(JTA) — Russia’s Justice Ministry placed a Jewish cultural association with ties to the American Jewish Joint Distribution Committee on its list of nongovernmental organizations defined as “foreign agents.”
The Hesed-Tshuva group, which is based in the city of Ryazan located 120 miles south of Moscow, was placed on the list on Sept. 11, according to a report Tuesday by the news website hro.org.
The list was set up in accordance with a law adopted by the Russian parliament in 2012 that requires NGOs to register as “foreign agents” with the Ministry of Justice if they engage in “political activity” and receive foreign funding.
According to Human Rights Watch, the definition of “political activity” under the law is “so broad and vague that it can extend to all aspects of advocacy and human rights work.”
Article 20, a Russian watchdog on human rights, reported the reason for the registration was not specified but that the Hesed-Tshuva group in question was registered as receiving donations only from the Joint Distribution Committee, or JDC.
The Hesed-Tshuva group is the first addition to the list of approximately 100 foreign agent NGOs that is described in its statute as a Jewish organization.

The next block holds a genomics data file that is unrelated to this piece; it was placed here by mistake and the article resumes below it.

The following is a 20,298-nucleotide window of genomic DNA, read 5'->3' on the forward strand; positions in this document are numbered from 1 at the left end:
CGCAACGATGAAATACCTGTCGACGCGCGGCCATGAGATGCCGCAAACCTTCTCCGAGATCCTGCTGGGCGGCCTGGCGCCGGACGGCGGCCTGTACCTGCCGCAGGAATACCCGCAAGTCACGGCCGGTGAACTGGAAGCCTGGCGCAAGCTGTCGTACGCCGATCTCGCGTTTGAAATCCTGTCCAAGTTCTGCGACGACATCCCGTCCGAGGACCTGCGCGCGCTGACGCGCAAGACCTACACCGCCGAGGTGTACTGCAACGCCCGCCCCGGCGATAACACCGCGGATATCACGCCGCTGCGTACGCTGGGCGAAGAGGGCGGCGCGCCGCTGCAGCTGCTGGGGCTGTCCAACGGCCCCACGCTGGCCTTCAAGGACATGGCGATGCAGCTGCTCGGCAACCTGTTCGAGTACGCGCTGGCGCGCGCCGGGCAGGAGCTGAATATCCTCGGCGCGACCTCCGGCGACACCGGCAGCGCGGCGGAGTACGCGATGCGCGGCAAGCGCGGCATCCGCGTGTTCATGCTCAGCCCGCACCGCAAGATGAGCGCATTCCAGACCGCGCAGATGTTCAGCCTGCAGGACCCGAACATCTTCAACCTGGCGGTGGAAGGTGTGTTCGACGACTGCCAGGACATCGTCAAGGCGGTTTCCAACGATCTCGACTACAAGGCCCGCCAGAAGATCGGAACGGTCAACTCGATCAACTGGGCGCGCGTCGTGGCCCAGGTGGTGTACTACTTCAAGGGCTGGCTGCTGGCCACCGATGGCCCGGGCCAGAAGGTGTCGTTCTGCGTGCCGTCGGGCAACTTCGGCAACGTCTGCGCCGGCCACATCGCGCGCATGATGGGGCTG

The JDC network of Hesed offices (Hebrew for kindness or virtue) supplies various forms of aid, from food packages to medical care, to Jewish individuals in need across Russia and the former Soviet Union. JDC’s policy in Russia and in other countries around the world is to avoid taking part in partisan activities.
But on the Justice Ministry’s website, Hesed-Tshuva is described as having the goal of “influencing decision-making bodies of the state, aimed at changing state policy pursued as by them.”
Under “political activities” attributed to Hesed-Tshuva, the ministry listed “conducting public events, shaping public opinion.”
Russia under President Vladimir Putin has restituted property to Jewish organizations, and especially to communities with ties to Chabad-Lubavitch, which operates independently of JDC.
Efraim Zuroff, the Israel director of the Simon Wiesenthal Center, told JTA he was not aware of a change in policy, adding the listing could owe to the actions of a junior public servant. But if dictated from above, he said, “This could be the government taking sides in internal power struggles between Jewish groups.”